Status of Salmon Stocks Managed Under the Magnuson-Stevens Act on the West Coast
Frequently asked questions and answers regarding the status of Pacific salmon stocks managed under the Magnuson-Stevens Act on the West Coast.
NOAA Fisheries determined in August 2018 that five Pacific salmon stocks are now “overfished” and one stock is “subject to overfishing.”
- Sacramento River fall-run Chinook salmon
- Klamath River fall-run Chinook salmon
- Queets coho
- Juan de Fuca coho
- Snohomish coho
Subject to Overfishing
- Upper Columbia River summer-run Chinook salmon
NOAA Fisheries notified the Pacific Fishery Management Council (Council) of these determinations in June and has published a notice in the Federal Register (August 6, 2018).
Under the Magnuson-Stevens Fishery Conservation and Management Act (MSA), NOAA Fisheries monitors the status of federally managed fish stocks to ensure they are harvested and managed at sustainable levels. If a stock is determined to be “subject to overfishing,” measures must be put in place to end the overfishing. If a stock is determined to be “overfished,” a rebuilding plan must be developed to rebuild the population to sustainable levels.
What do overfishing/overfished determinations mean?
Each federal fishery management plan (FMP) includes criteria for managed stocks that are used to make stock status determinations, and these must be consistent with the MSA. For salmon stocks along the West Coast, the Pacific Coast Salmon FMP outlines these criteria as part of the management framework for 67 Pacific salmon species.
Subject to Overfishing
Generally, when harvest of a particular fish stock exceeds the allowable exploitation rate, then the stock is determined to be “subject to overfishing.” This does not mean the stock is overfished, but rather that the rate of fishing exceeds what is considered sustainable for the stock, and if that rate of fishing were to continue, then it could lead deplete the stock’s population leading to an overfished determination.
Salmon stocks are managed to allow sufficient numbers of mature salmon to escape harvest (called “escapement”) and return to fresh water to spawn. Under the Salmon FMP, to ensure long-term sustainability, each salmon stock must meet its prescribed escapement level. For determining whether a salmon stock is “approaching overfished,” its escapement is considered over a three-year period. When its escapement forecast in the current year combined with actual escapement in the two previous years falls short of the level prescribed in the FMP, then the stock is determined to be “approaching overfished.” Managers then shape salmon fisheries for the upcoming year to increase escapement for the stock, to avoid a potential “overfished” determination in the coming year(s).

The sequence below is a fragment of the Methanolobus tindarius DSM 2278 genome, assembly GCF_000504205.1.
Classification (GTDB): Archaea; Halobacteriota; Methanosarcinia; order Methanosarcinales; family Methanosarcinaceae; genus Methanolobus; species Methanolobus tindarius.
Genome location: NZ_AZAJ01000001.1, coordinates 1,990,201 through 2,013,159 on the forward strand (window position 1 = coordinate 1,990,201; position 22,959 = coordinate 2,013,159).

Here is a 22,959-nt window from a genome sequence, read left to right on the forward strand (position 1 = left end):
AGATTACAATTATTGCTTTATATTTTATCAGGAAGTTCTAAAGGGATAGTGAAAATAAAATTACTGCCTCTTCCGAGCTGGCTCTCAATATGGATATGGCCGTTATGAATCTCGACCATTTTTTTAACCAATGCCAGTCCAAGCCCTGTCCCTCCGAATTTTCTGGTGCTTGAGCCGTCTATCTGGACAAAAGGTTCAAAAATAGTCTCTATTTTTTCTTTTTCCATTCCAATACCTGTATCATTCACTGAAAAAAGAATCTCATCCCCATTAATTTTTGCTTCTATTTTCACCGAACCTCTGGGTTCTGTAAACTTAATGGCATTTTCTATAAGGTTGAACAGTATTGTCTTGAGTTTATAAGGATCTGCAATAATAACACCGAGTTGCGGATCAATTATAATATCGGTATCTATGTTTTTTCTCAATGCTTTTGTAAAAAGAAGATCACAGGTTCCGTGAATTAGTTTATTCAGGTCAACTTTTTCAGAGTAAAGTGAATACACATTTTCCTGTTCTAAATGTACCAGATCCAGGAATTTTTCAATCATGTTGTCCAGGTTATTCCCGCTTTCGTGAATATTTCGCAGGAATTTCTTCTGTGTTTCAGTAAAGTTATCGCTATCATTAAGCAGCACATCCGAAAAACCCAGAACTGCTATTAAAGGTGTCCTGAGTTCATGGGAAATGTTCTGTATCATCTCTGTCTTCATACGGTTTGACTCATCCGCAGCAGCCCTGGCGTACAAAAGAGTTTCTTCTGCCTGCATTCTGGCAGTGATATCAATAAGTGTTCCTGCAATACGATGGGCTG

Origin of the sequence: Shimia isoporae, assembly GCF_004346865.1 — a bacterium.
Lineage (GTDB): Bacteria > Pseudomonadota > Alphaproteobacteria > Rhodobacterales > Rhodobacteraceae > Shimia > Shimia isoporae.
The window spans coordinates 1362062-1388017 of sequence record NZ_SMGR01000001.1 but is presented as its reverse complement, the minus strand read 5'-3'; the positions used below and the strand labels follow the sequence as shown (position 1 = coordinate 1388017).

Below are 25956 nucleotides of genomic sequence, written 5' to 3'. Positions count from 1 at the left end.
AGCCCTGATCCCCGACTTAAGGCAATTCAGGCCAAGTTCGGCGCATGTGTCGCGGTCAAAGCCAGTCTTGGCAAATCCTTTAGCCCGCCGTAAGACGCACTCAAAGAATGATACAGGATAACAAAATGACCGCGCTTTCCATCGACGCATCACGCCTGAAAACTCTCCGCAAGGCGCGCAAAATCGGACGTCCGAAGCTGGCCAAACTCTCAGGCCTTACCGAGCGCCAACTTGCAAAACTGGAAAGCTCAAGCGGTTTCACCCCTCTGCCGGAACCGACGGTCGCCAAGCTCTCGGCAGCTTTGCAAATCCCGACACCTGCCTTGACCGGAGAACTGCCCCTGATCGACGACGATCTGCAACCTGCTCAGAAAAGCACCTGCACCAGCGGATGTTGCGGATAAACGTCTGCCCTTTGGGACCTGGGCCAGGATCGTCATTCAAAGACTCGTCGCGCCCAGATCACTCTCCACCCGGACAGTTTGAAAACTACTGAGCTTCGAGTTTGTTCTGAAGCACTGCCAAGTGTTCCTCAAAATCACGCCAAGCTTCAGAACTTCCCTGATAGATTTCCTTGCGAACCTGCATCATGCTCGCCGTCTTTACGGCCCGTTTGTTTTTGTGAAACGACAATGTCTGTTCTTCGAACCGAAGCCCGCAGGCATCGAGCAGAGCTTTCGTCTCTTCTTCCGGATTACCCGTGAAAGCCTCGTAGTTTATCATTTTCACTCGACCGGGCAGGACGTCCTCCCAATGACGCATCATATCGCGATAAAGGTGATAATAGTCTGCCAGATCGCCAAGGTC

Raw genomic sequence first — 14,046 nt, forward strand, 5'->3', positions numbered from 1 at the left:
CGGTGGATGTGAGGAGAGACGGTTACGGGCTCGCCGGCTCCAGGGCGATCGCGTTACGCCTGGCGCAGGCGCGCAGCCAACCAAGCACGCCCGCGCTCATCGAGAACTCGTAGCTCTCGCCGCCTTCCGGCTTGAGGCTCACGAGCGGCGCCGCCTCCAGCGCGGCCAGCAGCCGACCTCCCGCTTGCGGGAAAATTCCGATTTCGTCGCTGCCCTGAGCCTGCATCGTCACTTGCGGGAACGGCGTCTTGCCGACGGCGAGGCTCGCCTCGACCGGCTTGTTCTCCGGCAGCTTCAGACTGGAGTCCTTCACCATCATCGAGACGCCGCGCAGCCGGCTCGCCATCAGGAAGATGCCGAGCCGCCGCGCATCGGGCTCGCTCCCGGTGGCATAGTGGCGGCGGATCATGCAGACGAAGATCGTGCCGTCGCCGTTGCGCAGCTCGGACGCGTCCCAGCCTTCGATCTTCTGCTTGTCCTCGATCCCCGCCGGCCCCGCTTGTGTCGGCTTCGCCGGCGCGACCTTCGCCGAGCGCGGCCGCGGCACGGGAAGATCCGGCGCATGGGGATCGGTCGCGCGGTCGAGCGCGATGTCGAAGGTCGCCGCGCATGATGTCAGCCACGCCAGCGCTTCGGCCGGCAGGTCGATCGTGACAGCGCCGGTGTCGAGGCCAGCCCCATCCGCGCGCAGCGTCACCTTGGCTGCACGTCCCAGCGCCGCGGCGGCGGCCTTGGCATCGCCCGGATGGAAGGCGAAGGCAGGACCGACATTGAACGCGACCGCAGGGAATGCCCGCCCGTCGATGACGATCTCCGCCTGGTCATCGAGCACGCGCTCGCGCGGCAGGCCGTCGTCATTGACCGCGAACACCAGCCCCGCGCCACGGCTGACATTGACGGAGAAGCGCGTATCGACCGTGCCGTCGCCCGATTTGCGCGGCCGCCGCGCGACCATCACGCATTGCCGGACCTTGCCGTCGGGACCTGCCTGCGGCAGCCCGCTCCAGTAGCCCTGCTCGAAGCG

When a salmon stock’s actual spawning escapement averaged over a three-year period (specifically, the geometric mean of the most recent three years) falls below the level specified in the Salmon FMP, the stock is determined to be “overfished.” This term is used regardless of whether fishing was the cause of insufficient escapement or other factors are subsequently determined to be the primary cause. An overfished determination indicates that the stock is depressed and signals conservation concern. Under these conditions, a rebuilding plan must be developed to improve the escapement, generally rebuilding the stock within 10 years.
How were these determinations made? When will they be re-assessed?
Each year, state, federal, and tribal fisheries biologists review and advise the Council of the status of salmon stocks managed under its jurisdiction. This review is published each February and March in the Council’s annual Review of Ocean Salmon Fisheries and Preseason Report I: Stock Abundance Analysis, which are available on the Council’s website (www.pcouncil.org).
The 2018 reports indicated that harvest of the Upper Columbia River summer-run Chinook salmon stock had exceeded the allowable exploitation rate specified in the Salmon FMP, leading to the determination it was subject to overfishing. The determination was based on the most recent data available, which for the Upper Columbia River summer-run Chinook salmon stock was from 2015. The projected exploitation rate for 2015 was 89% compared to the allowable exploitation rate of 75%. The overfishing determination ends when the observed annual exploitation rate no longer exceeds specified limits in the FMP. The Council’s next review will be published in the March 2019 Preseason Report I and will indicate whether the overfishing determination should continue.
The three-year geometric mean escapements for Sacramento River fall-run Chinook salmon, Klamath River fall-run Chinook salmon, Queets coho salmon, Juan de Fuca coho salmon, and Snohomish coho salmon published in the Review of 2017 Ocean Salmon Fisheries indicated that recent average escapement has fallen short of escapement goals set in the Salmon FMP.